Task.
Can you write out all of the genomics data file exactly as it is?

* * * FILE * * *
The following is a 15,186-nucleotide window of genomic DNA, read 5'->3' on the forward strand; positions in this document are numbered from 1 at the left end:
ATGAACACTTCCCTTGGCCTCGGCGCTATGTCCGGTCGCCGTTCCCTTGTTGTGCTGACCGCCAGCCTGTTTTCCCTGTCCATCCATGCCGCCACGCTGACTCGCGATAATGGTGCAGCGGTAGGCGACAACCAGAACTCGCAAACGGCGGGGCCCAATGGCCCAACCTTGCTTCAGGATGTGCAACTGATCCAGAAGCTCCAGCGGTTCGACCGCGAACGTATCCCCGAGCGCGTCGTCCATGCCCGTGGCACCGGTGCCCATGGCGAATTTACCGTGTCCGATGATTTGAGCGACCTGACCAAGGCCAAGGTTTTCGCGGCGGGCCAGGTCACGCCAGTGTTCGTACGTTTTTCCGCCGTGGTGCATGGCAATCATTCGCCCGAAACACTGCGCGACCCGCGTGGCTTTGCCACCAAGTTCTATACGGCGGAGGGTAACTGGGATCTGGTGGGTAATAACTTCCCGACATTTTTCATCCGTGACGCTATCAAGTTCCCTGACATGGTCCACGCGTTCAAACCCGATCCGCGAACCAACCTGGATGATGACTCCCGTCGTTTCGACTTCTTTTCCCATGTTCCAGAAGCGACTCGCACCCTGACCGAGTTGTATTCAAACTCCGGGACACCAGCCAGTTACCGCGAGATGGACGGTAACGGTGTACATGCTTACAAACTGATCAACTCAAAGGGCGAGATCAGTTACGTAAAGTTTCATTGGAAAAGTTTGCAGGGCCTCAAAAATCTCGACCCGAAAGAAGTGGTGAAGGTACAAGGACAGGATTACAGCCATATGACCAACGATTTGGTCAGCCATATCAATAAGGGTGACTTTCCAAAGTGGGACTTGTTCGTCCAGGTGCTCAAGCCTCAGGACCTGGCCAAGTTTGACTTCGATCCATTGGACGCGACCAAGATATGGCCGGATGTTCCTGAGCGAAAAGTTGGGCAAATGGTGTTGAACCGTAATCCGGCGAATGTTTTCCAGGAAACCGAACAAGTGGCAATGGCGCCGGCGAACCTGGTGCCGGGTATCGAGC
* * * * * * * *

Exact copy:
The following is a 15,186-nucleotide window of genomic DNA, read 5'->3' on the forward strand; positions in this document are numbered from 1 at the left end:
ATGAACACTTCCCTTGGCCTCGGCGCTATGTCCGGTCGCCGTTCCCTTGTTGTGCTGACCGCCAGCCTGTTTTCCCTGTCCATCCATGCCGCCACGCTGACTCGCGATAATGGTGCAGCGGTAGGCGACAACCAGAACTCGCAAACGGCGGGGCCCAATGGCCCAACCTTGCTTCAGGATGTGCAACTGATCCAGAAGCTCCAGCGGTTCGACCGCGAACGTATCCCCGAGCGCGTCGTCCATGCCCGTGGCACCGGTGCCCATGGCGAATTTACCGTGTCCGATGATTTGAGCGACCTGACCAAGGCCAAGGTTTTCGCGGCGGGCCAGGTCACGCCAGTGTTCGTACGTTTTTCCGCCGTGGTGCATGGCAATCATTCGCCCGAAACACTGCGCGACCCGCGTGGCTTTGCCACCAAGTTCTATACGGCGGAGGGTAACTGGGATCTGGTGGGTAATAACTTCCCGACATTTTTCATCCGTGACGCTATCAAGTTCCCTGACATGGTCCACGCGTTCAAACCCGATCCGCGAACCAACCTGGATGATGACTCCCGTCGTTTCGACTTCTTTTCCCATGTTCCAGAAGCGACTCGCACCCTGACCGAGTTGTATTCAAACTCCGGGACACCAGCCAGTTACCGCGAGATGGACGGTAACGGTGTACATGCTTACAAACTGATCAACTCAAAGGGCGAGATCAGTTACGTAAAGTTTCATTGGAAAAGTTTGCAGGGCCTCAAAAATCTCGACCCGAAAGAAGTGGTGAAGGTACAAGGACAGGATTACAGCCATATGACCAACGATTTGGTCAGCCATATCAATAAGGGTGACTTTCCAAAGTGGGACTTGTTCGTCCAGGTGCTCAAGCCTCAGGACCTGGCCAAGTTTGACTTCGATCCATTGGACGCGACCAAGATATGGCCGGATGTTCCTGAGCGAAAAGTTGGGCAAATGGTGTTGAACCGTAATCCGGCGAATGTTTTCCAGGAAACCGAACAAGTGGCAATGGCGCCGGCGAACCTGGTGCCGGGTATCGAGC